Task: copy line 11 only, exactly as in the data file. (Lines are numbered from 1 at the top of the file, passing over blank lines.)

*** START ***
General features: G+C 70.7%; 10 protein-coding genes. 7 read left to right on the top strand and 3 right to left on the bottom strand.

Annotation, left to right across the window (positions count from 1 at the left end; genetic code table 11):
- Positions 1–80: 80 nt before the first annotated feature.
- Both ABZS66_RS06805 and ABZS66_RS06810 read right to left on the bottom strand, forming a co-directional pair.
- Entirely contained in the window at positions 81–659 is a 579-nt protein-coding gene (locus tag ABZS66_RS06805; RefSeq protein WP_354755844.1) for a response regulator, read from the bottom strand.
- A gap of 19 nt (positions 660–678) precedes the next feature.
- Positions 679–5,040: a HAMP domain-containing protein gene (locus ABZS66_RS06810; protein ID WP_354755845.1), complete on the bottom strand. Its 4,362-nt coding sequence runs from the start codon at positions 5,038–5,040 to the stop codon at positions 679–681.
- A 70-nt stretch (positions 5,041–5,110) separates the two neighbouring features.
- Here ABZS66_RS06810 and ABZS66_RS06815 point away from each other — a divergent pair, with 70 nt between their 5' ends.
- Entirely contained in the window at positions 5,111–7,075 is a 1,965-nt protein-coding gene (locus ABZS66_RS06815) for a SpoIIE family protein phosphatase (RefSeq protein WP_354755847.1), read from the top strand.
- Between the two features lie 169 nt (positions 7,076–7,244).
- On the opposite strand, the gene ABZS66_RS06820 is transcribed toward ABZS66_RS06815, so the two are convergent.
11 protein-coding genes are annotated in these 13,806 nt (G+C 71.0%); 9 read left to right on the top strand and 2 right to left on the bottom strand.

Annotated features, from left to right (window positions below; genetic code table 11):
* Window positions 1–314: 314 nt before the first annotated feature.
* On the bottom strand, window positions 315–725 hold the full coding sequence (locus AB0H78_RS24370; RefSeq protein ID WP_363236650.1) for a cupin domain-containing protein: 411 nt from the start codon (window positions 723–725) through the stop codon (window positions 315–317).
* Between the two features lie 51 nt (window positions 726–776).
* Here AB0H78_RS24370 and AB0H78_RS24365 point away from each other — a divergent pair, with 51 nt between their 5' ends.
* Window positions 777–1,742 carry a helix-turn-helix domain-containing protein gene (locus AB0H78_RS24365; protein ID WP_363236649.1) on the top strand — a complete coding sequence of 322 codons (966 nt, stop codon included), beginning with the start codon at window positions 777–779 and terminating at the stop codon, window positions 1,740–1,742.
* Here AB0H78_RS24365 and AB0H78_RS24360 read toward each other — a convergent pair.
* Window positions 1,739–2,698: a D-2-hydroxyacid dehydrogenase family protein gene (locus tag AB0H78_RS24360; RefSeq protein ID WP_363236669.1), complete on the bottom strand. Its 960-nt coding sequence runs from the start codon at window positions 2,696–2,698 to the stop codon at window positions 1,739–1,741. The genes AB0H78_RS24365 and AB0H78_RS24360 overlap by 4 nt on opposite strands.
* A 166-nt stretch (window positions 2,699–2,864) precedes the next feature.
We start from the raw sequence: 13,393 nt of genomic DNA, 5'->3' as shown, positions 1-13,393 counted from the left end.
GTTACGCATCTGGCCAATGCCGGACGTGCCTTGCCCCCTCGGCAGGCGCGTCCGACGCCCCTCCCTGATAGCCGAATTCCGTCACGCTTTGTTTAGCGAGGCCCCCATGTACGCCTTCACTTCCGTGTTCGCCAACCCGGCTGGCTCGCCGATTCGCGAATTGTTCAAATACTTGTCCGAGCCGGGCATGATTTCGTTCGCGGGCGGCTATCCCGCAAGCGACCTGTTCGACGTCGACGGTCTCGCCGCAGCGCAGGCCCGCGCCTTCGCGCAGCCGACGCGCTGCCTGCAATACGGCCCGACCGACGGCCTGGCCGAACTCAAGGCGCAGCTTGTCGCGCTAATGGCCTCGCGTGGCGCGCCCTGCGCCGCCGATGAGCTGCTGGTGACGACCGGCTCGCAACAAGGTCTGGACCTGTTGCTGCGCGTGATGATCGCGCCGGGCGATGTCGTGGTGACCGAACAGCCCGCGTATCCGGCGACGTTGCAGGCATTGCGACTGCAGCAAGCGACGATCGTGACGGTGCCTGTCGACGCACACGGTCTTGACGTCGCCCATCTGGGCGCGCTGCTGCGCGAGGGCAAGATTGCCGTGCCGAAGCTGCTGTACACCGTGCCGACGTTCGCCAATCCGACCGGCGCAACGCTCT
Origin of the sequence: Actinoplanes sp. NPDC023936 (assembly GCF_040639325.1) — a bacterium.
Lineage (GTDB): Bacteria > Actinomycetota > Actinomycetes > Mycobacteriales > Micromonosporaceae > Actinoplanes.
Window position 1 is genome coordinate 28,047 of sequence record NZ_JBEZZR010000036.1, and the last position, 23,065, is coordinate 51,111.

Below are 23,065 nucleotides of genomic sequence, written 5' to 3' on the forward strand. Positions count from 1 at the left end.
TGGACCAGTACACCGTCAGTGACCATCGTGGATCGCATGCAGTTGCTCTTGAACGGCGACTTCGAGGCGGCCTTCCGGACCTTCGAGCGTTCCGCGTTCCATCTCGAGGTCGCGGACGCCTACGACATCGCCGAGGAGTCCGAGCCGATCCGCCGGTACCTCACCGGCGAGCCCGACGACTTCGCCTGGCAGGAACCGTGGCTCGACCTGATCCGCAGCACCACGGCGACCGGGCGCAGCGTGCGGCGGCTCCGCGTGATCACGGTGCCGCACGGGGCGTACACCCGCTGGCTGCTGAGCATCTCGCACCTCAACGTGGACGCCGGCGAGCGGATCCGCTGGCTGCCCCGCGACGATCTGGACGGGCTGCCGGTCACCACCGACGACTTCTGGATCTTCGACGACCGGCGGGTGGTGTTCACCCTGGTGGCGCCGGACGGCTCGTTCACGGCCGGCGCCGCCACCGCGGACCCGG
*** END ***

- Between the two features lie 169 nt (positions 7,076–7,244).